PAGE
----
We Ride the Storm (The Reborn Empire #1) by Devin Madson
Published by Orbit
Adult, Grim Dark Fantasy
Goodreads | Amazon | BookDepository
First Published Date : 7th June 2018
Orbit Publish Date : 23rd June 2020
In the midst of a burgeoning war, a warrior, an assassin, and a princess chase their own ambitions no matter the cost in Devin Madson’s visceral, emotionally charged debut.
War built the Kisian Empire. War will tear it down.
Seventeen years after rebels stormed the streets, factions divide Kisia. Only the firm hand of the god-emperor holds the empire together. But when a shocking betrayal destroys a tense alliance with neighboring Chiltae, all that has been won comes crashing down.
In Kisia, Princess Miko Ts’ai is a prisoner in her own castle. She dreams of claiming her empire, but the path to power could rip it, and her family, asunder.
In Chiltae, assassin Cassandra Marius is plagued by the voices of the dead. Desperate, she accepts a contract that promises to reward her with a cure if she helps an empire fall.
And on the border between nations, Captain Rah e’Torin and his warriors are exiles forced to fight in a foreign war or die.
As an empire dies, three warriors will rise. They will have to ride the storm or drown in its blood.
“We are the Swords that hunts so your hands may be clean. We are the Swords that kill so your soul may be light. We are the Swords that die so you may live.”
Trigger Warning : rape, decapitation, gore, death, war
A whirlwind first book set during a war between two nations and an exiled tribe stuck in middle of it all. Three different perspectives converge as they each play a part in this ever looming war.
We Ride the Storm is the first installment to The Reborn Empire trilogy by Devin Madson. This book was originally self published as part of Mark Lawrence’s Self-Published Fantasy Blog-Off in 2018 landing the third spot. Capitalizing Devin Madson’s ever growing popularity in the self published sphere by 2020 the series is picked up by Orbit in a monumental deal. With this acquisition, We Ride the Storm is revamped with a new stunning cover art by Nico Delort. On the cover it features one of the main characters of the story, Rah. The cover definitely enticed me to buy a physical copy of this book. No, I did not settle with just an e-book. I was very adamant about getting the physical copy. I thought about it for days until I bought it.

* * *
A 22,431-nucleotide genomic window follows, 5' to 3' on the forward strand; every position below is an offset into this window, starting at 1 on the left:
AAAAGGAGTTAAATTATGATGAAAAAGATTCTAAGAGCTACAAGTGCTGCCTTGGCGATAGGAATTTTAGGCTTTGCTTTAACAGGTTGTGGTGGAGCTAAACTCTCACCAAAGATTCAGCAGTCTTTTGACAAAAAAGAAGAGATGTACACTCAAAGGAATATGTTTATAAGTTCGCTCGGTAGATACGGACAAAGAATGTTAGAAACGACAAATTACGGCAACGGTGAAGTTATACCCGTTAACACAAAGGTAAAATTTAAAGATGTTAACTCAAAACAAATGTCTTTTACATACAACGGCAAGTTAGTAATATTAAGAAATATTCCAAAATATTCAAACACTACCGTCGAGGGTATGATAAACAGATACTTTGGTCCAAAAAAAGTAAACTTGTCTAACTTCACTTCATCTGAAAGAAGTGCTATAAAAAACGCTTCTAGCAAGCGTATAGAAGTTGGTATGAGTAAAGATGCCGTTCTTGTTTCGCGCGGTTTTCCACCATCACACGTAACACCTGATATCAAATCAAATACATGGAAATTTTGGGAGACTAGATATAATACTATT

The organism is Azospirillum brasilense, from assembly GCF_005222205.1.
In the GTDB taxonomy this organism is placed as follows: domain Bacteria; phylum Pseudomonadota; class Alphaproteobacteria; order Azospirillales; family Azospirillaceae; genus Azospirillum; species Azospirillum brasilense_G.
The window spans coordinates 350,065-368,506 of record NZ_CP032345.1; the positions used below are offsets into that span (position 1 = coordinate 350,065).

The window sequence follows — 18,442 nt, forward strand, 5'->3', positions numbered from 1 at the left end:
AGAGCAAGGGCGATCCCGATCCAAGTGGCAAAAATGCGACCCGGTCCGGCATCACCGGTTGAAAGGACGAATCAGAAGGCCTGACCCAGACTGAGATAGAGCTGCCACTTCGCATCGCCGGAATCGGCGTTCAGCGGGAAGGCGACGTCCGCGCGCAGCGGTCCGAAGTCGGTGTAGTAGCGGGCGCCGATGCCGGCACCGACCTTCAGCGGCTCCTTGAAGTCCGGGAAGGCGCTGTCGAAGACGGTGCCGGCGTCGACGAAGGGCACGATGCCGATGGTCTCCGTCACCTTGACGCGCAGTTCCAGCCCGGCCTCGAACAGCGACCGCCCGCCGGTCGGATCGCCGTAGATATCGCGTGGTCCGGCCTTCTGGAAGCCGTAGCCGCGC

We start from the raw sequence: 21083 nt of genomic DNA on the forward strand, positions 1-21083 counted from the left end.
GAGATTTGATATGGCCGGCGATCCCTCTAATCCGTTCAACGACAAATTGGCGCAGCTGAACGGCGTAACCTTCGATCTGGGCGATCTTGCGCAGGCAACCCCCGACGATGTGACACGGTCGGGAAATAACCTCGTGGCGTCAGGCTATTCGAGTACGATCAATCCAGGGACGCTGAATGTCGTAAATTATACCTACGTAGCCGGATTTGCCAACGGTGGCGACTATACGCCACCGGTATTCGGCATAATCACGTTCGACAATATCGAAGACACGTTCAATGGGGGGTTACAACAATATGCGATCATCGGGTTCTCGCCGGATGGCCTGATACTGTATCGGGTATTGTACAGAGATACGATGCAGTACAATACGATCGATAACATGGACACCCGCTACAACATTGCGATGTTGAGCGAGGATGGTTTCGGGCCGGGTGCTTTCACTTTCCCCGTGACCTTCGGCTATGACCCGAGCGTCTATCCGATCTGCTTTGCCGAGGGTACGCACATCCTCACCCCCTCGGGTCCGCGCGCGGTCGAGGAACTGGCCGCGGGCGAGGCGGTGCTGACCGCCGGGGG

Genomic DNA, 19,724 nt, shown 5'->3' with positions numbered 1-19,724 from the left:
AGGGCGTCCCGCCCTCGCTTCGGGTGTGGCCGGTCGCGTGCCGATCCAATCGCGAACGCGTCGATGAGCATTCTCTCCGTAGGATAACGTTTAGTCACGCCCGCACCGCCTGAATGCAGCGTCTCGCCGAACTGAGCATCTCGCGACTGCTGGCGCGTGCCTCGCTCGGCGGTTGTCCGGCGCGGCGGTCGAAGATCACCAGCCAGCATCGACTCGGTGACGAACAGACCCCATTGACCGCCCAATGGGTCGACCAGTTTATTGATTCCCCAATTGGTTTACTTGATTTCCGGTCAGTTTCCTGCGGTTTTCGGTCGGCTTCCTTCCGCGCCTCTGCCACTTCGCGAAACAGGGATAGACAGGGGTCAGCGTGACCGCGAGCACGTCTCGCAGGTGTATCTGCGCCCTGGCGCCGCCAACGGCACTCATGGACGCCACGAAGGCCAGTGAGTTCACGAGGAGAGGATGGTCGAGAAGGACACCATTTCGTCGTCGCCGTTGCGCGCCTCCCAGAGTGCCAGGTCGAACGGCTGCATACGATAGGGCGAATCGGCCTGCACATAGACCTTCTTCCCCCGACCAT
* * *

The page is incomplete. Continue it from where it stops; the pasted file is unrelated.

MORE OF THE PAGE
This book was recommended to me multiple times on Good Reads. Every time I look up books, We Ride the Storm is always there demanding my attention. When I got an email for an ARC (Advance Readers Copy) for the sequel We Lie with Death that will be released January 12th 2021, I thought “IT IS TIME”. Before I start my review I would like to remind potential readers of this book that there are trigger warnings, such as : decapitation, gang rape (Chapter 10), war, gore, mutilation, harming of animals, child death, familial death, massacre, and etc.
In We Ride the Storm we follow three main POV’s, which are :
- Princess Miko Ts’ai Otako, a Kisian princess and daughter of a traitor of the Kisian Empire.
- Rah e’Torin, a Levanti warrior and Captain of the Second Swords of Torin that are exiled by their herd.
- Cassandra Marius, a chiltaen assassin plagued by the voices of the dead that is desperate to free herself from their clutches.
The story revolves around these three POV’s that are inter-connected in the war that is brewing between Kisia and Chiltae, with the Levanti being forced to fighting Chiltae’s war. In the first chapter of the book we follow Rah e’Torin and his newly exiled Swords that are on a journey to survive their exile time and return back home. During their explorations, they are captured by the Chiltae and forced to fight Chiltae’s war against Kisia. These circumstances are against the moral values of the Levanti. They are not suppose to fight against innocent people that never wronged them. This is something that is protested multiple times by Rah. Levanti’s culture are unique but viewed as down right barbaric to the other two nations. One particular practice of their traditions is the decapitation of their fallen comrades or enemy in order to free their souls and send them to a peaceful after life to be reborn again. If you are squeamish about these things I suggest for you to skip the decapitation scenes because there are lots of it.